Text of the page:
Hearing in cetaceans: from natural history to experimental biology.

@article{Mooney2012HearingIC,
  title={Hearing in cetaceans: from natural history to experimental biology.},
  author={T Aran Mooney and Maya Yamato and Brian K. Branstetter},
  journal={Advances in marine biology},
  year={2012},
  volume={63},
  pages={197-246}
}
Sound is a primary sensory cue for most marine mammals, and this is especially true for cetaceans. To passively and actively acquire information about their environment, cetaceans have some of the most derived ears of all mammals, capable of sophisticated, sensitive hearing and auditory processing. These capabilities have developed for survival in an underwater world where sound travels five times faster than in air, and where light is quickly attenuated and often limited at depth, at night… CONTINUE READING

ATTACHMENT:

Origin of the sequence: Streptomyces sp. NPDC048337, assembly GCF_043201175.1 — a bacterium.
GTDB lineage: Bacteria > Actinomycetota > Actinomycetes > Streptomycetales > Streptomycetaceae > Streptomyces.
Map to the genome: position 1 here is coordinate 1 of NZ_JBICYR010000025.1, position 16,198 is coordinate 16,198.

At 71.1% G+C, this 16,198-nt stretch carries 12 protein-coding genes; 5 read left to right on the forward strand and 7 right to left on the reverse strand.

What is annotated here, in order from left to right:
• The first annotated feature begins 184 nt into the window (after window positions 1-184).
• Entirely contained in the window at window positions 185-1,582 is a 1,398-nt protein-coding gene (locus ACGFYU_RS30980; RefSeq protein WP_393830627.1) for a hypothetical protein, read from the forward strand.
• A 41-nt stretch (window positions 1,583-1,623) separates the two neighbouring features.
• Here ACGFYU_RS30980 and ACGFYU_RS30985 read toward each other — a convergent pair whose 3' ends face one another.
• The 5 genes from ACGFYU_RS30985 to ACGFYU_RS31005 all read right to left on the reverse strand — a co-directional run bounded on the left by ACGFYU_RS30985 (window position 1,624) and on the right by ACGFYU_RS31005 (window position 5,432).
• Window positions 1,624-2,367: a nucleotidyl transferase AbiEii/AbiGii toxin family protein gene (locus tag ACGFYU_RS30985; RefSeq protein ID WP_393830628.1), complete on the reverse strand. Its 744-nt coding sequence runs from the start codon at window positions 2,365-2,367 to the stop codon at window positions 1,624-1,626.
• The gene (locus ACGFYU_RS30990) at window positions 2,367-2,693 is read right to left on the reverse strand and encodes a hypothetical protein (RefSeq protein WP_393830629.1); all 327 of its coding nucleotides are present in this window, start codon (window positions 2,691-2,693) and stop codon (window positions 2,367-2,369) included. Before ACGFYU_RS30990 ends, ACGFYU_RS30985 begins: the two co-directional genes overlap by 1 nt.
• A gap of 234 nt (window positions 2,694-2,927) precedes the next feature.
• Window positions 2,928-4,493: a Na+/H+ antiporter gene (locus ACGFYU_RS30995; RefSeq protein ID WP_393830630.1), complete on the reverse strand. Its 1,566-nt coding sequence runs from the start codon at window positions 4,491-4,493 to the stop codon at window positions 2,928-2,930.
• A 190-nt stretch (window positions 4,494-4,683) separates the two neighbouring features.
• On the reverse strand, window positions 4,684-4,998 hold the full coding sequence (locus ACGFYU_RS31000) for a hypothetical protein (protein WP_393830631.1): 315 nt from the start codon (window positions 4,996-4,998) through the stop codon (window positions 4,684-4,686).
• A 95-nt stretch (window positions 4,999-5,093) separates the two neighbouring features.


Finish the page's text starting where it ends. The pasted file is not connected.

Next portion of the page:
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Hearing pathways and directional sensitivity of the beluga whale, Delphinapterus leucas

  • T. A. Mooney, P. E. Nachtigall, +4 authors J.-A.
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